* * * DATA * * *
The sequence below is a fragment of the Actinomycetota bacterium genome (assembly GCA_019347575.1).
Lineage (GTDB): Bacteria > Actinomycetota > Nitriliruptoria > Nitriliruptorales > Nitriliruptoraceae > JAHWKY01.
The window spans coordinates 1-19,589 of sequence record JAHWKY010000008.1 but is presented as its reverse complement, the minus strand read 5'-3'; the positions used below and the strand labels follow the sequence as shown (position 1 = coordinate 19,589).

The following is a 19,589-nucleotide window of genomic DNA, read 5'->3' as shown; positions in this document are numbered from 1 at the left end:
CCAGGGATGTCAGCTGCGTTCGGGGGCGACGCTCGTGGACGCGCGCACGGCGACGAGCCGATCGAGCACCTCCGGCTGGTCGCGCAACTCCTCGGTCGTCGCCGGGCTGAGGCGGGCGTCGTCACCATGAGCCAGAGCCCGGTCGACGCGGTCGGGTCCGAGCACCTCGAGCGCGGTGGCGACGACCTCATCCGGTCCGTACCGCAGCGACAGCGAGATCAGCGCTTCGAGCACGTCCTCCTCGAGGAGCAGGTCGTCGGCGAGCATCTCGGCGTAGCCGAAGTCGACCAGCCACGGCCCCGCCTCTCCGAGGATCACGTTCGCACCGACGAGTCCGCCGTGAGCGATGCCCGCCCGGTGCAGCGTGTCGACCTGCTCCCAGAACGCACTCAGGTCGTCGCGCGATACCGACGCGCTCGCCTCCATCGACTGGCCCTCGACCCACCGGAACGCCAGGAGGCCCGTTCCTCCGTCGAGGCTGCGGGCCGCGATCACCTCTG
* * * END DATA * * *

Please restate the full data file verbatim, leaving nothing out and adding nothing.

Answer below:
The sequence below is a fragment of the Actinomycetota bacterium genome (assembly GCA_019347575.1).
Lineage (GTDB): Bacteria > Actinomycetota > Nitriliruptoria > Nitriliruptorales > Nitriliruptoraceae > JAHWKY01.
The window spans coordinates 1-19,589 of sequence record JAHWKY010000008.1 but is presented as its reverse complement, the minus strand read 5'-3'; the positions used below and the strand labels follow the sequence as shown (position 1 = coordinate 19,589).

The following is a 19,589-nucleotide window of genomic DNA, read 5'->3' as shown; positions in this document are numbered from 1 at the left end:
CCAGGGATGTCAGCTGCGTTCGGGGGCGACGCTCGTGGACGCGCGCACGGCGACGAGCCGATCGAGCACCTCCGGCTGGTCGCGCAACTCCTCGGTCGTCGCCGGGCTGAGGCGGGCGTCGTCACCATGAGCCAGAGCCCGGTCGACGCGGTCGGGTCCGAGCACCTCGAGCGCGGTGGCGACGACCTCATCCGGTCCGTACCGCAGCGACAGCGAGATCAGCGCTTCGAGCACGTCCTCCTCGAGGAGCAGGTCGTCGGCGAGCATCTCGGCGTAGCCGAAGTCGACCAGCCACGGCCCCGCCTCTCCGAGGATCACGTTCGCACCGACGAGTCCGCCGTGAGCGATGCCCGCCCGGTGCAGCGTGTCGACCTGCTCCCAGAACGCACTCAGGTCGTCGCGCGATACCGACGCGCTCGCCTCCATCGACTGGCCCTCGACCCACCGGAACGCCAGGAGGCCCGTTCCTCCGTCGAGGCTGCGGGCCGCGATCACCTCTG